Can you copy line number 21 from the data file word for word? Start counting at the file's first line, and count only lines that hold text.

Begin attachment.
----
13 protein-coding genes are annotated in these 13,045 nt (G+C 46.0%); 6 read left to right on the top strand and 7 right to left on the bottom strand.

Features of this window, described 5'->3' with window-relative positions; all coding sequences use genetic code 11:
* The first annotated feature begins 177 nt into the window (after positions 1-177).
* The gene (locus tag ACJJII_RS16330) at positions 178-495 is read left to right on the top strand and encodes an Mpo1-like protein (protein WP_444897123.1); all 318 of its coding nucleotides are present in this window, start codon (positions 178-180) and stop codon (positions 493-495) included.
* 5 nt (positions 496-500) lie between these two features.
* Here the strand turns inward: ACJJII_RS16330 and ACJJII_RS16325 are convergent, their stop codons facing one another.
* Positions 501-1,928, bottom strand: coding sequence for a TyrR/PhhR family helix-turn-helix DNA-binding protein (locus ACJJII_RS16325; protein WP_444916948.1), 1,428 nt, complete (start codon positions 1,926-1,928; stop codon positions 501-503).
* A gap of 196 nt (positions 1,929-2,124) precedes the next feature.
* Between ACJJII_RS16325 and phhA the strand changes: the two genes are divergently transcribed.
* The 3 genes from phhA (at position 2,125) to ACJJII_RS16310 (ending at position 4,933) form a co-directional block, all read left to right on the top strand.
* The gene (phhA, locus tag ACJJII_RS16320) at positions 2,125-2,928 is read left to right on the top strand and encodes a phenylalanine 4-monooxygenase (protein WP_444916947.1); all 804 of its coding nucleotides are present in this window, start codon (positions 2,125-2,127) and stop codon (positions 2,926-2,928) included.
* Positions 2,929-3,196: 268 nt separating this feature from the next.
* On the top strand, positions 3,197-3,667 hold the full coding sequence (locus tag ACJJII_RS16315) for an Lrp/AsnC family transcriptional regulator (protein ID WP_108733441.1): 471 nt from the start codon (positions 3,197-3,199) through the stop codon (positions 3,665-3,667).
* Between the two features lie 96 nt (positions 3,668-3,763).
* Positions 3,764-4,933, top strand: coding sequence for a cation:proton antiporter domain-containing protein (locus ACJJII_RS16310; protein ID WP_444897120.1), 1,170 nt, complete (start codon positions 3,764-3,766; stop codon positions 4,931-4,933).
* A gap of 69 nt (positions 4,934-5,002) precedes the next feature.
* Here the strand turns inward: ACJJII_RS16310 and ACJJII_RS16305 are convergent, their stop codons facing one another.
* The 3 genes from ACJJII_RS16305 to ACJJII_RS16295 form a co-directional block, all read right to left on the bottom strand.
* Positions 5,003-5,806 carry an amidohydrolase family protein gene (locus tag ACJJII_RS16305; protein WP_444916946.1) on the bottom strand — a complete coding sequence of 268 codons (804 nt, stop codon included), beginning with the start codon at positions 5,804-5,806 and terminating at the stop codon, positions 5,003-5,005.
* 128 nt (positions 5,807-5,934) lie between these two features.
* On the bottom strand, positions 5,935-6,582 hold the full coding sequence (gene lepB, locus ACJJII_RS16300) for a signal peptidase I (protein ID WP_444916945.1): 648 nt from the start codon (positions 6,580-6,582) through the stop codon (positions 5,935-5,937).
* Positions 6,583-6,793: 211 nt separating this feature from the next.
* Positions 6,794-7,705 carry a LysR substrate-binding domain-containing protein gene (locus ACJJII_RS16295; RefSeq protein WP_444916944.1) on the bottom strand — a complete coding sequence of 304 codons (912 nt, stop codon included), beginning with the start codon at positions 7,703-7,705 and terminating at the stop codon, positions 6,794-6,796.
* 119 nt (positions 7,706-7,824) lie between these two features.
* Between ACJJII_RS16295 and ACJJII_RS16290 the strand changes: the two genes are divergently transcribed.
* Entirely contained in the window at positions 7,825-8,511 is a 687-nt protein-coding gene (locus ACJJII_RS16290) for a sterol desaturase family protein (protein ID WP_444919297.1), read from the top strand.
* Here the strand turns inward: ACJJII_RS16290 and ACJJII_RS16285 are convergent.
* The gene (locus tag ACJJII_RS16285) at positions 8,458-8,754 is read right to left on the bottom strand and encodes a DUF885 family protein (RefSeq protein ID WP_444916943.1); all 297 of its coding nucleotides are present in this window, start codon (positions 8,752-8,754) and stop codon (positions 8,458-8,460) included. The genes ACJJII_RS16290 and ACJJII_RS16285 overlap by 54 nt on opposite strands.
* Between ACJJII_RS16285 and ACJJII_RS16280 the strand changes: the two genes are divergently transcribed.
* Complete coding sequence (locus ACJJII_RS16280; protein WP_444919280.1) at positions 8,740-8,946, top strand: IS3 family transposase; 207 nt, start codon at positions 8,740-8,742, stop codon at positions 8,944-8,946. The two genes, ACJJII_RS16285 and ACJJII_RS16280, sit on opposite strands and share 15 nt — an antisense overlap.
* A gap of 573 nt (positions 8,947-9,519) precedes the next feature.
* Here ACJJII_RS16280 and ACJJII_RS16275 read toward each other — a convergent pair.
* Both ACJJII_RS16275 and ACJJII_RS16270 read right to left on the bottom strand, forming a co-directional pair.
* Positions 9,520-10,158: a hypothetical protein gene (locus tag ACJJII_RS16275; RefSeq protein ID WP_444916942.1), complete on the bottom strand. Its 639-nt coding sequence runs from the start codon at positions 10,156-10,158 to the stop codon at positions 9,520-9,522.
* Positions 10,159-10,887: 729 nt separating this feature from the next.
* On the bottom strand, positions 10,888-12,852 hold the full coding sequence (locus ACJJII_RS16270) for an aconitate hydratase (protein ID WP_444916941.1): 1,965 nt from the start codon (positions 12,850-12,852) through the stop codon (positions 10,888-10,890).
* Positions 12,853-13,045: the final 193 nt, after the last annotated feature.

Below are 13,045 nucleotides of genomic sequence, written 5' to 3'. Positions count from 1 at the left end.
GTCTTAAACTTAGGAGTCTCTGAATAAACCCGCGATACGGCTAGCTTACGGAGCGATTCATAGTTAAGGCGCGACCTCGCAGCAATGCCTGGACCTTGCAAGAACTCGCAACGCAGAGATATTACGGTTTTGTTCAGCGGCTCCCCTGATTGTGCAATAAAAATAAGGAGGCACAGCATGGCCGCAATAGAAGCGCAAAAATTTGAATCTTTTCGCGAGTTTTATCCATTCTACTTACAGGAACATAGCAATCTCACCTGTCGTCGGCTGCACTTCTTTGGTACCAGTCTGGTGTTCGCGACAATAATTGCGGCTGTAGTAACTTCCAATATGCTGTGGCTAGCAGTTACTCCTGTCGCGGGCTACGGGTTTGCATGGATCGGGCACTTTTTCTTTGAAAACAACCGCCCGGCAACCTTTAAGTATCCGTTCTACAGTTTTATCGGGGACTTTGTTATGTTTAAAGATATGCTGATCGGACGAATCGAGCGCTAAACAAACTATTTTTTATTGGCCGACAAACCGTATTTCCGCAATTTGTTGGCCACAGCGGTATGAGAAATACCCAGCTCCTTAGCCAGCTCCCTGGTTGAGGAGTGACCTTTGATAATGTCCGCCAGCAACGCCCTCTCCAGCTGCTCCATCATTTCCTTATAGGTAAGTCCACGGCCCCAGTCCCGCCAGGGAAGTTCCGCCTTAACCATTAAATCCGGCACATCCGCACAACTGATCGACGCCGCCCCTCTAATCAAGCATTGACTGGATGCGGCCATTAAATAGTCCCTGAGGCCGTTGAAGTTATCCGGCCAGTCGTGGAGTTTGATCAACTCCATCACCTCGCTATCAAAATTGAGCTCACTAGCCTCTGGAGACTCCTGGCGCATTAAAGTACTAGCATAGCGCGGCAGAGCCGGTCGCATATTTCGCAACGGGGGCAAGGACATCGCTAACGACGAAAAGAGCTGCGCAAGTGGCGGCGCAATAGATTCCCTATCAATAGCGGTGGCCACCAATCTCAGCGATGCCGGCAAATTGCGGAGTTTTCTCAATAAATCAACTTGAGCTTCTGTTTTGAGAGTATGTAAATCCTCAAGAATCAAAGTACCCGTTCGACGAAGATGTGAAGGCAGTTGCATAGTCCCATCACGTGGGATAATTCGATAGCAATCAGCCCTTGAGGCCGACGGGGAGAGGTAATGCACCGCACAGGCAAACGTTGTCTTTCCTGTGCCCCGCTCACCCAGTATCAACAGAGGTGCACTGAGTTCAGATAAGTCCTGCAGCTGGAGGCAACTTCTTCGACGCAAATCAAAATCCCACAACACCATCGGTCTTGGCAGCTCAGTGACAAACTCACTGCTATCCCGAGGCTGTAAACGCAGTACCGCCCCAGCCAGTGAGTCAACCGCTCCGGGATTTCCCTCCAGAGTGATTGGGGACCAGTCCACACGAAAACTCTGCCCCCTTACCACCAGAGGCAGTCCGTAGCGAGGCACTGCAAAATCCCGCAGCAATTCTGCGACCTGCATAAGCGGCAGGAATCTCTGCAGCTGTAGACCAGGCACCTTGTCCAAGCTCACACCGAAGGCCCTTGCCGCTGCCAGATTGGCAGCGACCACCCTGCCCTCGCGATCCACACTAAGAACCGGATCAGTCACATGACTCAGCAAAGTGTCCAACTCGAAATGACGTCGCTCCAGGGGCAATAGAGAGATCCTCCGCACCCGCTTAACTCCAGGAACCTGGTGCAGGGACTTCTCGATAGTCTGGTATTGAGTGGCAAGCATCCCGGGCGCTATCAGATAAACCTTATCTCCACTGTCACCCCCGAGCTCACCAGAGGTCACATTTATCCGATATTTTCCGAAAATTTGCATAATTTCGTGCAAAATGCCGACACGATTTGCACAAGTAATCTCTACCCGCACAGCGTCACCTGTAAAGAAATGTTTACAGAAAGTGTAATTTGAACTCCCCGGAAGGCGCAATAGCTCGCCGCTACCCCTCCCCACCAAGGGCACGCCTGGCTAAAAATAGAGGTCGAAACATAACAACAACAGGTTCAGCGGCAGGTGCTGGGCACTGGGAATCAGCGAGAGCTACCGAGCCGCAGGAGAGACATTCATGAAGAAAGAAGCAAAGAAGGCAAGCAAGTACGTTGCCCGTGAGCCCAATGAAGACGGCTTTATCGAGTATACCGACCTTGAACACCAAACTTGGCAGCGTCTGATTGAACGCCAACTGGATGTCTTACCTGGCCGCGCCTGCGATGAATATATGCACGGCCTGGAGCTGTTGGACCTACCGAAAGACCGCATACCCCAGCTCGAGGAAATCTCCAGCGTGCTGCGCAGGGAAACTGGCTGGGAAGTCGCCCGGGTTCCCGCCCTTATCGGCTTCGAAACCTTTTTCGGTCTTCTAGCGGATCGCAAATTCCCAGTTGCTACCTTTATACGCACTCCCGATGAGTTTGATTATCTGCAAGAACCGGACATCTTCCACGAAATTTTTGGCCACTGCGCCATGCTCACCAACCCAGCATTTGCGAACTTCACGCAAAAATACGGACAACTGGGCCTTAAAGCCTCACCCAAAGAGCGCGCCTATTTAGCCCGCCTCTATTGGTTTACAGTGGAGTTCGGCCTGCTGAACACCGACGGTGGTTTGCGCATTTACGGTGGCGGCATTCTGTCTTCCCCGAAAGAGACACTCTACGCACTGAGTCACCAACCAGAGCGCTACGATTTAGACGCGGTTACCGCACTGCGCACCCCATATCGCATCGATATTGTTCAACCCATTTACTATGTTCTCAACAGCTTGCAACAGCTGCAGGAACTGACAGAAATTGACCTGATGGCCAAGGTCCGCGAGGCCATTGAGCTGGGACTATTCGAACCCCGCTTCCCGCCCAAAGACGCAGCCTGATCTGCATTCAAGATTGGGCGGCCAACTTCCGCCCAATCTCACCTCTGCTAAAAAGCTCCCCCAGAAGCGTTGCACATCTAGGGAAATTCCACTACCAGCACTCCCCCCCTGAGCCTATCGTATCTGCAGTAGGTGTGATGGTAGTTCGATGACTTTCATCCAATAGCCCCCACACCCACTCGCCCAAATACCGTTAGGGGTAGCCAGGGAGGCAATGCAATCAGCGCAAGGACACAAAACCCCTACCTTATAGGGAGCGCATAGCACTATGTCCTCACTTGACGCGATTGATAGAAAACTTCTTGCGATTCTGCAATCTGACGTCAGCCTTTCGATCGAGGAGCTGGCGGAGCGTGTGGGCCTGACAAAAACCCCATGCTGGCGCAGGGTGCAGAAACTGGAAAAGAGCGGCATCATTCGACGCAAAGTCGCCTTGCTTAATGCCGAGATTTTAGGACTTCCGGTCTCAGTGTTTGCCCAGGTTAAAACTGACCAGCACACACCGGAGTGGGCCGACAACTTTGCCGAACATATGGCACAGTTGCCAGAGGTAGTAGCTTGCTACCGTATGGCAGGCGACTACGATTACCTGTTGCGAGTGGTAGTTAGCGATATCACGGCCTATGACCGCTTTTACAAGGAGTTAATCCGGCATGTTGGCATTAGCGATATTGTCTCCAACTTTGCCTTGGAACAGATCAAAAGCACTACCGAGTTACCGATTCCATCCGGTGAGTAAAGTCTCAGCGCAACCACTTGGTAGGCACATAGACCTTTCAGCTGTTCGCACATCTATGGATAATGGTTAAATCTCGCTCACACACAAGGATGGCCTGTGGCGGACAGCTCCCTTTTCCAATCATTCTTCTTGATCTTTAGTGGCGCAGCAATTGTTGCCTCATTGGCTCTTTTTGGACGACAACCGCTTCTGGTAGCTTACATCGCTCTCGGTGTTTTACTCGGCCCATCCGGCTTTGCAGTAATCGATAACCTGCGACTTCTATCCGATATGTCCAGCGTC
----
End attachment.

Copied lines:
* On the bottom strand, positions 5,935-6,582 hold the full coding sequence (gene lepB, locus ACJJII_RS16300) for a signal peptidase I (protein ID WP_444916945.1): 648 nt from the start codon (positions 6,580-6,582) through the stop codon (positions 5,935-5,937).